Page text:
The winner will be announced on January 26 at a ceremony in NYC. Stay tuned!

Dance is best seen live. Whether it's in an intimate black box or on a huge proscenium, you can't go wrong. But there's something extra-special about seeing a performance in a space you wouldn't normally associate with dance. It's what makes site-specific work or dance made for the camera so cool. Sometimes, though, you don't know what you're in for, and well, who doesn't love an awesome surprise?

(A still shot of Megan LeCrone in happyokay by Last Hour, directed by Elena Parasco)

A couple weekends ago, I went, on a whim, to see a performance event called "happyokay," held at Livestream Public—a repurposed warehouse in Brooklyn. The place is known for film showings, art happenings and literary discussions—not so much for presenting dance—so I  wasn't really sure what to expect. And when I walked in, I wasn't getting many clues: Three projection screens hung from the ceiling and audience members were invited to stand around a panel of marley flooring.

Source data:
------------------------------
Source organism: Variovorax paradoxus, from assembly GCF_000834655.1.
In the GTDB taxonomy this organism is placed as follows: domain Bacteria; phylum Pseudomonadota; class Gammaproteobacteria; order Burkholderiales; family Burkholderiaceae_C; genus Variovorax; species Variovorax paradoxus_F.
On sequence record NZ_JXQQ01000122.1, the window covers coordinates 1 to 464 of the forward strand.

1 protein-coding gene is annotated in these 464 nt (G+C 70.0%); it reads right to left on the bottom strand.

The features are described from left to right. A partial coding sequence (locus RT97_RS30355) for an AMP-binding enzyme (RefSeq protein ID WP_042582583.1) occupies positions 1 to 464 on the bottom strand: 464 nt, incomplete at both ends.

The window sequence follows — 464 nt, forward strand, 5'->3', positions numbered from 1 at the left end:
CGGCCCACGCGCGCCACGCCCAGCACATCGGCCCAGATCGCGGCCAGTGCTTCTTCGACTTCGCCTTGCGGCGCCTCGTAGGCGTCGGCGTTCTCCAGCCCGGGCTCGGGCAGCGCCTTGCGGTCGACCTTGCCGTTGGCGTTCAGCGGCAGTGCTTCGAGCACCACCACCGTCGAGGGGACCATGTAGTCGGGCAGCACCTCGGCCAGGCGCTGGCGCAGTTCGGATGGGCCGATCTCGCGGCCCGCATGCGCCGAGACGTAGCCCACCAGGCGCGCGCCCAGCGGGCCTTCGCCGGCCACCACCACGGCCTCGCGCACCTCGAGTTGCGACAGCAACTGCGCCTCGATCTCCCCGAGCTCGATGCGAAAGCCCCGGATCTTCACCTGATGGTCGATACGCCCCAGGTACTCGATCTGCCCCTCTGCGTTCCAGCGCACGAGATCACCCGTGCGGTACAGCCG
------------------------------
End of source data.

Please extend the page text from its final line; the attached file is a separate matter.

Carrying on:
(Megan LeCrone and Harrison Ball in a still from happyokay)

It turned out that the show was an epic collaboration between video collective Last Hour, an Amsterdam-based artists collective called House of Makers and...members of New York City Ballet! That's right guys, I was practically face-to-face with dancers Harrison Ball, Joseph Gordon and Megan LeCrone. Sure, I've seen them perform onstage at Lincoln Center's David H. Koch Theater, but it was really special to see their artistry and musculature so up-close and personal. Just goes to show that sometimes, you gotta take a leap into the unknown when you're going to see dance. You never know what surprises await.

(Still from happyokay)

Wish you could have been there? Luckily for you, the event was filmed so you can watch the whole thing here!